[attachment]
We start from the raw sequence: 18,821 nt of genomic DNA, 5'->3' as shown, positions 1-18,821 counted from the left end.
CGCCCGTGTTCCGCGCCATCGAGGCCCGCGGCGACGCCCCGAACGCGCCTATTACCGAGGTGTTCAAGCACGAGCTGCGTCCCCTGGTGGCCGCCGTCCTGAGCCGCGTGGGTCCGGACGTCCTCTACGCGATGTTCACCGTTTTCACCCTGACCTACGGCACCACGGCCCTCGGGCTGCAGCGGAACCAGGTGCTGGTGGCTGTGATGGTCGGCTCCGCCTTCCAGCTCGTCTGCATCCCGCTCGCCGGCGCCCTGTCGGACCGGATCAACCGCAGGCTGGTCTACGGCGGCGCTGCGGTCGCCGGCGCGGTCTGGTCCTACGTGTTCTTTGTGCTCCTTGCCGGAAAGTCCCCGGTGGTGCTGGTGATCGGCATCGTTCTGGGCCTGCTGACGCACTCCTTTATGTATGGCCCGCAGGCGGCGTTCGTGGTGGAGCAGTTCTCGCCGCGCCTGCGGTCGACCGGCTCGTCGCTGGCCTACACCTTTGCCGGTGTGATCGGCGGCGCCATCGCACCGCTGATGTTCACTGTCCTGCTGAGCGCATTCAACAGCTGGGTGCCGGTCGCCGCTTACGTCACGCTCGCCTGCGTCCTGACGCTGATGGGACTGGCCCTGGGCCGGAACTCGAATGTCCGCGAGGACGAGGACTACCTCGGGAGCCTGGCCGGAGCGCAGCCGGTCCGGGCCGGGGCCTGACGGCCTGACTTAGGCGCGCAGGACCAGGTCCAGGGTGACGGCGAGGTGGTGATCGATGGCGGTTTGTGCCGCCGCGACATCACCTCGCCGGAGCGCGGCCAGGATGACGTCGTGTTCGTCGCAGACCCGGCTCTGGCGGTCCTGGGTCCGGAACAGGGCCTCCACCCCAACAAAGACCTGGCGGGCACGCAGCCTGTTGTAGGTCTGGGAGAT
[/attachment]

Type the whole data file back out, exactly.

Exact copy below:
We start from the raw sequence: 18,821 nt of genomic DNA, 5'->3' as shown, positions 1-18,821 counted from the left end.
CGCCCGTGTTCCGCGCCATCGAGGCCCGCGGCGACGCCCCGAACGCGCCTATTACCGAGGTGTTCAAGCACGAGCTGCGTCCCCTGGTGGCCGCCGTCCTGAGCCGCGTGGGTCCGGACGTCCTCTACGCGATGTTCACCGTTTTCACCCTGACCTACGGCACCACGGCCCTCGGGCTGCAGCGGAACCAGGTGCTGGTGGCTGTGATGGTCGGCTCCGCCTTCCAGCTCGTCTGCATCCCGCTCGCCGGCGCCCTGTCGGACCGGATCAACCGCAGGCTGGTCTACGGCGGCGCTGCGGTCGCCGGCGCGGTCTGGTCCTACGTGTTCTTTGTGCTCCTTGCCGGAAAGTCCCCGGTGGTGCTGGTGATCGGCATCGTTCTGGGCCTGCTGACGCACTCCTTTATGTATGGCCCGCAGGCGGCGTTCGTGGTGGAGCAGTTCTCGCCGCGCCTGCGGTCGACCGGCTCGTCGCTGGCCTACACCTTTGCCGGTGTGATCGGCGGCGCCATCGCACCGCTGATGTTCACTGTCCTGCTGAGCGCATTCAACAGCTGGGTGCCGGTCGCCGCTTACGTCACGCTCGCCTGCGTCCTGACGCTGATGGGACTGGCCCTGGGCCGGAACTCGAATGTCCGCGAGGACGAGGACTACCTCGGGAGCCTGGCCGGAGCGCAGCCGGTCCGGGCCGGGGCCTGACGGCCTGACTTAGGCGCGCAGGACCAGGTCCAGGGTGACGGCGAGGTGGTGATCGATGGCGGTTTGTGCCGCCGCGACATCACCTCGCCGGAGCGCGGCCAGGATGACGTCGTGTTCGTCGCAGACCCGGCTCTGGCGGTCCTGGGTCCGGAACAGGGCCTCCACCCCAACAAAGACCTGGCGGGCACGCAGCCTGTTGTAGGTCTGGGAGAT